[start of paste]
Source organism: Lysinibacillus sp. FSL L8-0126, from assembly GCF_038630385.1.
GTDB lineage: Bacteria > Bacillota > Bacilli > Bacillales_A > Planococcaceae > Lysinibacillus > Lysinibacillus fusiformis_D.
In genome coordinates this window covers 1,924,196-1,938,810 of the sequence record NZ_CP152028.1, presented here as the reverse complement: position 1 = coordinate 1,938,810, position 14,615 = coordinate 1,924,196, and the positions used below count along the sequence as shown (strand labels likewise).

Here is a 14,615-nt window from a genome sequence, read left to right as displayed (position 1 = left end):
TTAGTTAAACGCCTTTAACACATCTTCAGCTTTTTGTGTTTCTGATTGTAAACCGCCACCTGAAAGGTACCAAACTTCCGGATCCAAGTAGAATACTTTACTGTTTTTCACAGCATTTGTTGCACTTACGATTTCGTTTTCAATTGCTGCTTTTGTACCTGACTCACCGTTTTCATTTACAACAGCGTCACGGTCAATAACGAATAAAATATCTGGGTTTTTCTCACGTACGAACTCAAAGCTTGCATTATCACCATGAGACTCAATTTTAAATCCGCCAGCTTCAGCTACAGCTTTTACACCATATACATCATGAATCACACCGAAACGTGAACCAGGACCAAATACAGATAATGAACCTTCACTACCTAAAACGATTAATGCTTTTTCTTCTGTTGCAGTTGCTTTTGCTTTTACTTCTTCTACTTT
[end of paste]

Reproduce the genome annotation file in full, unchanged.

Source organism: Lysinibacillus sp. FSL L8-0126, from assembly GCF_038630385.1.
GTDB lineage: Bacteria > Bacillota > Bacilli > Bacillales_A > Planococcaceae > Lysinibacillus > Lysinibacillus fusiformis_D.
In genome coordinates this window covers 1,924,196-1,938,810 of the sequence record NZ_CP152028.1, presented here as the reverse complement: position 1 = coordinate 1,938,810, position 14,615 = coordinate 1,924,196, and the positions used below count along the sequence as shown (strand labels likewise).

Here is a 14,615-nt window from a genome sequence, read left to right as displayed (position 1 = left end):
TTAGTTAAACGCCTTTAACACATCTTCAGCTTTTTGTGTTTCTGATTGTAAACCGCCACCTGAAAGGTACCAAACTTCCGGATCCAAGTAGAATACTTTACTGTTTTTCACAGCATTTGTTGCACTTACGATTTCGTTTTCAATTGCTGCTTTTGTACCTGACTCACCGTTTTCATTTACAACAGCGTCACGGTCAATAACGAATAAAATATCTGGGTTTTTCTCACGTACGAACTCAAAGCTTGCATTATCACCATGAGACTCAATTTTAAATCCGCCAGCTTCAGCTACAGCTTTTACACCATATACATCATGAATCACACCGAAACGTGAACCAGGACCAAATACAGATAATGAACCTTCACTACCTAAAACGATTAATGCTTTTTCTTCTGTTGCAGTTGCTTTTGCTTTTACTTCTTCTACTTT